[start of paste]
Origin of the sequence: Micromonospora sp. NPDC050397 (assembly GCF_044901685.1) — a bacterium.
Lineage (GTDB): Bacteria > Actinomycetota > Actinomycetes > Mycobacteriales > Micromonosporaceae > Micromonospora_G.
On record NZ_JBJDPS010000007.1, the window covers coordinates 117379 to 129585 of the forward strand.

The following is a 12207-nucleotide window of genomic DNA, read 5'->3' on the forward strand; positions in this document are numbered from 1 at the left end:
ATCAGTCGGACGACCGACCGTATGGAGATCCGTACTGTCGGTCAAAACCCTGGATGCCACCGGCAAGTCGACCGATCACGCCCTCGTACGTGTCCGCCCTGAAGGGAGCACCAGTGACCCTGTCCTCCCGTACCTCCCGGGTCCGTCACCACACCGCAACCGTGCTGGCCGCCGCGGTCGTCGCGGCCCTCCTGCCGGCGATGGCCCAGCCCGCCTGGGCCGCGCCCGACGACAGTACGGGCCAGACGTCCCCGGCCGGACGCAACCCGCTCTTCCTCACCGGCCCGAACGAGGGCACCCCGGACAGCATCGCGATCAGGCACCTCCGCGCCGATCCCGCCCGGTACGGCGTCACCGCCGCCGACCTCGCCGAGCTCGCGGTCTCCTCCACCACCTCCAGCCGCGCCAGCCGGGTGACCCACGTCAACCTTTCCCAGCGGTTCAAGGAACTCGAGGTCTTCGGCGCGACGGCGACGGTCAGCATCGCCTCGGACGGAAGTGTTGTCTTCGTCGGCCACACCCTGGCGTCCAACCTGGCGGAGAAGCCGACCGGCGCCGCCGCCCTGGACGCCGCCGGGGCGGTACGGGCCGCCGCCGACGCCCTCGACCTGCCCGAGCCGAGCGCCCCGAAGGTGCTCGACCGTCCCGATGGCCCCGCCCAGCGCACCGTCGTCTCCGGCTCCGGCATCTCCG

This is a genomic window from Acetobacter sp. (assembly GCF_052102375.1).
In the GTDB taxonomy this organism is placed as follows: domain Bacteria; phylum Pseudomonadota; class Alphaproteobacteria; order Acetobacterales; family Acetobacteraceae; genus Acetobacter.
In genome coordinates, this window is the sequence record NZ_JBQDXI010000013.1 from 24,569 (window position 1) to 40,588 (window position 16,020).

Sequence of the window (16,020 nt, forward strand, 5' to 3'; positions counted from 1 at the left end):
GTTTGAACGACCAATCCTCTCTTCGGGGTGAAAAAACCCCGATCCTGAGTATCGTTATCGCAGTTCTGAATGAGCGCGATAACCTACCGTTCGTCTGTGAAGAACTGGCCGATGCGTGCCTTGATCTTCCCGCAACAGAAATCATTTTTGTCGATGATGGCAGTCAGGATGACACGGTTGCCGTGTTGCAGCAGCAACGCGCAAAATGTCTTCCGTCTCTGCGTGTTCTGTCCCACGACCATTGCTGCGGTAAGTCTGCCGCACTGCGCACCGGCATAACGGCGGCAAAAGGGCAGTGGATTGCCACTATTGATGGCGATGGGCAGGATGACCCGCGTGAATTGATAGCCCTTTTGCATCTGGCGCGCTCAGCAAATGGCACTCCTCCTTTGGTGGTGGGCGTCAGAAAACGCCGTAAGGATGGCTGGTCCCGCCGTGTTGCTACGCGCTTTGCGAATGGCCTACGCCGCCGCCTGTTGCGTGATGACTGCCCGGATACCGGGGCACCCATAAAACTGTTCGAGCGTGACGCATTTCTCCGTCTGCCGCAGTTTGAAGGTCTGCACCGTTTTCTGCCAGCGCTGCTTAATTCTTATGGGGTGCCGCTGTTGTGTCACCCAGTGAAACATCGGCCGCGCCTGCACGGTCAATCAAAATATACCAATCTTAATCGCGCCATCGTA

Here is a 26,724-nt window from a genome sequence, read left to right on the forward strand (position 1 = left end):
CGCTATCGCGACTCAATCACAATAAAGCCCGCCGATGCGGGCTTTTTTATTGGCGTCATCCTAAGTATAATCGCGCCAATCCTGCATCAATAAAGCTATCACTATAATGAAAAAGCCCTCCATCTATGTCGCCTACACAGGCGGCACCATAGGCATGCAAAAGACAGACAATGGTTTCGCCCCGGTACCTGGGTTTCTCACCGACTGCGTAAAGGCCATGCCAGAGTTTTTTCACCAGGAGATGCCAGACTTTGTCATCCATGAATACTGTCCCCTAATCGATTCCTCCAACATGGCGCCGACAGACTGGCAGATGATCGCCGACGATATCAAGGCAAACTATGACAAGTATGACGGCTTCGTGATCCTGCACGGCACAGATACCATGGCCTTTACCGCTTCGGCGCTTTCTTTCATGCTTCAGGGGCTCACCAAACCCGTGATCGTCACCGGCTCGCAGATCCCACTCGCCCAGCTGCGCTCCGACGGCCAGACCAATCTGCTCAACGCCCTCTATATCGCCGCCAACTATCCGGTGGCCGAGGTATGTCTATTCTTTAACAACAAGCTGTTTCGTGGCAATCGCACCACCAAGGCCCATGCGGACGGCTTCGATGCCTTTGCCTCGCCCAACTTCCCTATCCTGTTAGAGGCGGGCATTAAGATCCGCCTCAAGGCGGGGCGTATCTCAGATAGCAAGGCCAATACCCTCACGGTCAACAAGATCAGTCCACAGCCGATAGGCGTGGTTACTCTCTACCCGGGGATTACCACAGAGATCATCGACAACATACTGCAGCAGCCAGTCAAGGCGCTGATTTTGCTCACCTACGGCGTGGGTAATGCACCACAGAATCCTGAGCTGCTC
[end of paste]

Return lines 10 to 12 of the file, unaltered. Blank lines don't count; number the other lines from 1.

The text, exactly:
GTTTGAACGACCAATCCTCTCTTCGGGGTGAAAAAACCCCGATCCTGAGTATCGTTATCGCAGTTCTGAATGAGCGCGATAACCTACCGTTCGTCTGTGAAGAACTGGCCGATGCGTGCCTTGATCTTCCCGCAACAGAAATCATTTTTGTCGATGATGGCAGTCAGGATGACACGGTTGCCGTGTTGCAGCAGCAACGCGCAAAATGTCTTCCGTCTCTGCGTGTTCTGTCCCACGACCATTGCTGCGGTAAGTCTGCCGCACTGCGCACCGGCATAACGGCGGCAAAAGGGCAGTGGATTGCCACTATTGATGGCGATGGGCAGGATGACCCGCGTGAATTGATAGCCCTTTTGCATCTGGCGCGCTCAGCAAATGGCACTCCTCCTTTGGTGGTGGGCGTCAGAAAACGCCGTAAGGATGGCTGGTCCCGCCGTGTTGCTACGCGCTTTGCGAATGGCCTACGCCGCCGCCTGTTGCGTGATGACTGCCCGGATACCGGGGCACCCATAAAACTGTTCGAGCGTGACGCATTTCTCCGTCTGCCGCAGTTTGAAGGTCTGCACCGTTTTCTGCCAGCGCTGCTTAATTCTTATGGGGTGCCGCTGTTGTGTCACCCAGTGAAACATCGGCCGCGCCTGCACGGTCAATCAAAATATACCAATCTTAATCGCGCCATCGTA

Here is a 26,724-nt window from a genome sequence, read left to right on the forward strand (position 1 = left end):
CGCTATCGCGACTCAATCACAATAAAGCCCGCCGATGCGGGCTTTTTTATTGGCGTCATCCTAAGTATAATCGCGCCAATCCTGCATCAATAAAGCTATCACTATAATGAAAAAGCCCTCCATCTATGTCGCCTACACAGGCGGCACCATAGGCATGCAAAAGACAGACAATGGTTTCGCCCCGGTACCTGGGTTTCTCACCGACTGCGTAAAGGCCATGCCAGAGTTTTTTCACCAGGAGATGCCAGACTTTGTCATCCATGAATACTGTCCCCTAATCGATTCCTCCAACATGGCGCCGACAGACTGGCAGATGATCGCCGACGATATCAAGGCAAACTATGACAAGTATGACGGCTTCGTGATCCTGCACGGCACAGATACCATGGCCTTTACCGCTTCGGCGCTTTCTTTCATGCTTCAGGGGCTCACCAAACCCGTGATCGTCACCGGCTCGCAGATCCCACTCGCCCAGCTGCGCTCCGACGGCCAGACCAATCTGCTCAACGCCCTCTATATCGCCGCCAACTATCCGGTGGCCGAGGTATGTCTATTCTTTAACAACAAGCTGTTTCGTGGCAATCGCACCACCAAGGCCCATGCGGACGGCTTCGATGCCTTTGCCTCGCCCAACTTCCCTATCCTGTTAGAGGCGGGCATTAAGATCCGCCTCAAGGCGGGGCGTATCTCAGATAGCAAGGCCAATACCCTCACGGTCAACAAGATCAGTCCACAGCCGATAGGCGTGGTTACTCTCTACCCGGGGATTACCACAGAGATCATCGACAACATACTGCAGCAGCCAGTCAAGGCGCTGATTTTGCTCACCTACGGCGTGGGTAATGCACCACAGAATCCTGAGCTGCTC